It’s known as the “mother of parliaments” – one of the oldest legislatures in the world. But in the last two days, the British Parliament has been the center of the mother of all battles.
The new British Prime Minister has fired 20 of his own lawmakers, rebel MPs have seized control of parliamentary business, Johnson’s call for a snap general election was rejected and members of the House of Lords squabbled until late in the night on Wednesday.
The world has watched as the very foundations of British politics shifted in front of their eyes.
On Tuesday, 1.5 million people tuned into BBC Parliament to see an alliance of rebel lawmakers deal the UK government a humiliating blow, seizing control of the Brexit agenda and forcing embattled Prime Minister Boris Johnson to call for a snap general election.
It was the biggest single-day audience for the channel – which, for Americans, is something like the UK’s answer to C-SPAN – even competing with the popular (and, by contrast, highly soothing) baking show, the Great British Bake Off.
Many Britons were left torn about whether to watch “biscuit week” or see their government fall to pieces.
Those who chose the latter were treated to a truly unparalleled spectacle. Johnson lost the first vote under his government, a moment unprecedented in the modern era. Members of his own party who voted against him – including figures like “Father of the House” Kenneth Clarke, who has been in politics longer than some MPs have been alive, and Winston Churchill’s grandson, Nicholas Soames – were purged in short order from a party they’ve devoted their political lives to.
Soames, close to tears, said Wednesday he was “truly very sad that it should end in this way,” and called on MPs to “rediscover the spirit of compromise, humility and understanding.”
Taking a parting shot at Johnson, he said he always supported ex-PM Theresa May’s Brexit plans, “which is more than can be said for the prime minister … whose serial disloyalty has been an inspiration to so many of us.”
Clarke also slammed the Prime Minister for being “disingenuous.”
The drama didn’t end there. In his first Prime Minister’s Questions to date, Johnson referred to the opposition Labour Party’s economic policy as “shit” and Sikh lawmaker Tanmanjeet Singh Dhesi received an unusually raucous round of applause after accusing the PM of fueling racism in the UK. Later, British lawmakers delivered Johnson yet another stunning defeat, passing a bill aimed at preventing a no-deal Brexit through the House of Commons.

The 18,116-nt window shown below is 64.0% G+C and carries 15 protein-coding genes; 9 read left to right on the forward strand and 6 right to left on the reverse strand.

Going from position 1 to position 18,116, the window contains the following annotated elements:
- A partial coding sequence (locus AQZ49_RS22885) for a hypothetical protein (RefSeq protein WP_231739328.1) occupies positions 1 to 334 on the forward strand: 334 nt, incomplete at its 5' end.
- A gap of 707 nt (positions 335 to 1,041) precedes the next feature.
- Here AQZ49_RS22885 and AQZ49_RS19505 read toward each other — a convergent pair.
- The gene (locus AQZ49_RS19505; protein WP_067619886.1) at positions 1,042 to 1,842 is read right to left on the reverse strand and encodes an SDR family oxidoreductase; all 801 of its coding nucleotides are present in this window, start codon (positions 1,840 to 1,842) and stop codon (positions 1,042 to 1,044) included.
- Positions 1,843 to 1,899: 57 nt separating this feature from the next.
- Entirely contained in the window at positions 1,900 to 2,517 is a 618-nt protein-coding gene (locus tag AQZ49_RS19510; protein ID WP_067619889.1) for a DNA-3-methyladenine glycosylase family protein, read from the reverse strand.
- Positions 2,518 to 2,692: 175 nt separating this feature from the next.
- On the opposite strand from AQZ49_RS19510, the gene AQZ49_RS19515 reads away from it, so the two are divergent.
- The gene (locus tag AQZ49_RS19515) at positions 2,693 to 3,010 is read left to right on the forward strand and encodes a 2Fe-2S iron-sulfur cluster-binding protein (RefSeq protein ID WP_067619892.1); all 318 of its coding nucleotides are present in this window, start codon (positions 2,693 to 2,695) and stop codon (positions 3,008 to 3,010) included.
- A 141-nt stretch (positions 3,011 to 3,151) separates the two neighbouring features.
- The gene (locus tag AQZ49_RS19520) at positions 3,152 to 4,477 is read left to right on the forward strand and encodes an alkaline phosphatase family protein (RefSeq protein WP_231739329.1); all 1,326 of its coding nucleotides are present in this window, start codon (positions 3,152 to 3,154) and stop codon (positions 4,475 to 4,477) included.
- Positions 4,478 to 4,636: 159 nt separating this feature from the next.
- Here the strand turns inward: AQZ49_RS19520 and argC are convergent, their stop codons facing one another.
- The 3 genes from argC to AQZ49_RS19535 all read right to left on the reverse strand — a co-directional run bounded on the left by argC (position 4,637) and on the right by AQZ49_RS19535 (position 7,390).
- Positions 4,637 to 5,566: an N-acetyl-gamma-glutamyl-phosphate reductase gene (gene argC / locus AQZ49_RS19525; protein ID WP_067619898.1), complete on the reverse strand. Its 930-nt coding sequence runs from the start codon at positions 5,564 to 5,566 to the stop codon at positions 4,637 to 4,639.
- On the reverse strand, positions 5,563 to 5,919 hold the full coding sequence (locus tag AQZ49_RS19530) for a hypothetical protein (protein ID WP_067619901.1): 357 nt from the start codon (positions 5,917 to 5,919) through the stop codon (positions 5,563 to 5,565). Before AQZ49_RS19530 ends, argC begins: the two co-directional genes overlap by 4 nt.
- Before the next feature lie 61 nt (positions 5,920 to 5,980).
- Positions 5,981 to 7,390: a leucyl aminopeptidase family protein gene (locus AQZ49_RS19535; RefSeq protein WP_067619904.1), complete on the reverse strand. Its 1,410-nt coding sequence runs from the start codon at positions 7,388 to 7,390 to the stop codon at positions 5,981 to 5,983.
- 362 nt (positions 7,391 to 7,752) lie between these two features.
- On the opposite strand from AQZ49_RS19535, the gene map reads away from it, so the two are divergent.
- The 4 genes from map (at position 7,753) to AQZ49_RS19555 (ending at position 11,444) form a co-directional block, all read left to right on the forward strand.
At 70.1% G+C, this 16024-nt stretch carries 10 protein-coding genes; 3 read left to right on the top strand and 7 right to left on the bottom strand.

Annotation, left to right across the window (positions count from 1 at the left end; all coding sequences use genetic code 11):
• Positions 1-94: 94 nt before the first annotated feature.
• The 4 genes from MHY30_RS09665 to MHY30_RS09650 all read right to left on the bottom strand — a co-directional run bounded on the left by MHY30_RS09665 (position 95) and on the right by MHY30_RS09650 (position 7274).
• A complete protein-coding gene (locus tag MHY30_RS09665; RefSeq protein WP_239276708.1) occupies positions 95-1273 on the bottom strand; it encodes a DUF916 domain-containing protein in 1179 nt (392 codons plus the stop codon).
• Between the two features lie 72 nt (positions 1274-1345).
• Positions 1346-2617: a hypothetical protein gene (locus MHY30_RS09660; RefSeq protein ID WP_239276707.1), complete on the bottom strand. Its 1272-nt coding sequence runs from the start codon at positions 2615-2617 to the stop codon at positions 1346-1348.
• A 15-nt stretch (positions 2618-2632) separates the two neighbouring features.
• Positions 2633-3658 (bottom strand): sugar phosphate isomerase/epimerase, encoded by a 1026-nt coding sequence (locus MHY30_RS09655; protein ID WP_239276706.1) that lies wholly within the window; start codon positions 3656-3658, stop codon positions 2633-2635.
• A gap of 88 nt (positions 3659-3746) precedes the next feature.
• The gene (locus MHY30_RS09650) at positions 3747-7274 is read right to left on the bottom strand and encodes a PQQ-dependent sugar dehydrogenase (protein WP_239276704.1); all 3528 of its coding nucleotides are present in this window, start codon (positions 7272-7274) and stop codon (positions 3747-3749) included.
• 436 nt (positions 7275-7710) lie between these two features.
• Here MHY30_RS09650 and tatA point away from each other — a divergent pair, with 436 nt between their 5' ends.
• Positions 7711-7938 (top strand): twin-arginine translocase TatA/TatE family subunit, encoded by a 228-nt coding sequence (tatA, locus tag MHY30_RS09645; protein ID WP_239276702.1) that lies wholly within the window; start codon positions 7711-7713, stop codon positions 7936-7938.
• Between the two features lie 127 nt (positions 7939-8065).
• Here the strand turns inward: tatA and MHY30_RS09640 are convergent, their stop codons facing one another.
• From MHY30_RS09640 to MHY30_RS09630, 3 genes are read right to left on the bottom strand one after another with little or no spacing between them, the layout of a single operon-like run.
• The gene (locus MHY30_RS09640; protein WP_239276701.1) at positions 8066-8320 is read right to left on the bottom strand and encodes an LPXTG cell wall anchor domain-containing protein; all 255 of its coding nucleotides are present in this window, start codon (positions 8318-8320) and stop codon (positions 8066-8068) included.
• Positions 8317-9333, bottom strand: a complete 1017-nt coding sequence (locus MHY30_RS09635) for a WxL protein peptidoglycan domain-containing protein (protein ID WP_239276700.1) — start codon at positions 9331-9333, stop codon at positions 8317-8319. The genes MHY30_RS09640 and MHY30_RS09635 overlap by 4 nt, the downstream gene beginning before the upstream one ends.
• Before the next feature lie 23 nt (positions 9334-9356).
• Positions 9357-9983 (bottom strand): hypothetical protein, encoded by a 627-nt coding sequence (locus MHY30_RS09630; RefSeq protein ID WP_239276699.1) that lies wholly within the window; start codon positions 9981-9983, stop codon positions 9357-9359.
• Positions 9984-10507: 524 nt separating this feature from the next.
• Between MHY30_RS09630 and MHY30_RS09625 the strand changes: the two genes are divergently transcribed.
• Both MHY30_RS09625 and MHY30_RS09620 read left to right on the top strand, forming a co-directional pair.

But the drama unfolding in Parliament has not only left viewers at the edge of their seats, it has also raised serious questions about the stability of one of the oldest continuous representative assemblies in the world.
The Brexit process has drawn attention to the detail of Britain’s constitution, procedures, rules, and how strong they are – or not. And a breakdown of longstanding conventions has raised fears over a full-blown constitutional crisis in the country. Johnson’s plan to suspend Parliament in particular has been branded a “constitutional outrage” for limiting the time that MPs have to debate Brexit.
Britain’s constitution is unwritten, meaning it is sustained largely through precedent, which has left some commentators wondering whether it is still fit for purpose.
“There is a fundamental question this [Brexit] is posing to the UK, about whether its uncodified constitution was doing the job they thought it was,” said Catherine Haddon, a senior fellow at the Institute for Government, a London-based independent think tank. “Others argue it is not the constitution that’s struggling, but politics that are failing.”
“It is calling into question constitutional conventions that felt to experts to be strong and intrinsic to our system of government, but you now see political actors starting to talk about whether or not they would adhere to them or how binding they are,” Haddon added.
All of this together casts doubt over one of the key messages of the campaign to leave the European Union: that by ending the UK’s membership within the bloc, it would “bring back sovereignty” to British Parliament.
In reality, the government is often in conflict with Parliament, the opposition and even their own back benches. And that tension has ratcheted up as the clock ticks down to October 31, the current deadline for the UK to quit the EU.
If the seizure of Parliament Wednesday by a cross-party alliance or rebel lawmakers is any indication, a majority of members in the House feel that Johnson’s government doesn’t show enough respect for the institution.
Labour, in particular, has tried to convey that the government is attempting to thwart democratic practices. While the government in turn has argued that the opposition is trying to thwart Brexit, and, by extension, the will of the people.
“Both sides are using constitutional practices and parliamentary conventions in new ways that some feel is an abuse and that has led to great mistrust and disrespect,” Haddon said.
Leader of the House Jacob Rees-Mogg seemed to be the physical embodiment of that contempt on Tuesday night as he reclined on the front bench of the chamber, eyes closed and nearly horizontal while the debate raged around him.
A photo of the arch Brexiteer shared by Labour MP Anna Turley subsequently went viral, spawning innumerable memes. In one, Rees-Mogg’s languid body charts the decline of the government’s working majority in Parliament, which has dropped to zero.
To critics, Rees-Mogg was a caricature of the smug, privately educated elite leading Britain blindly to a no-deal Brexit, which is expected to trigger economic chaos, as well as food fuel and medical shortages.
All that was missing was a monocle and top hat.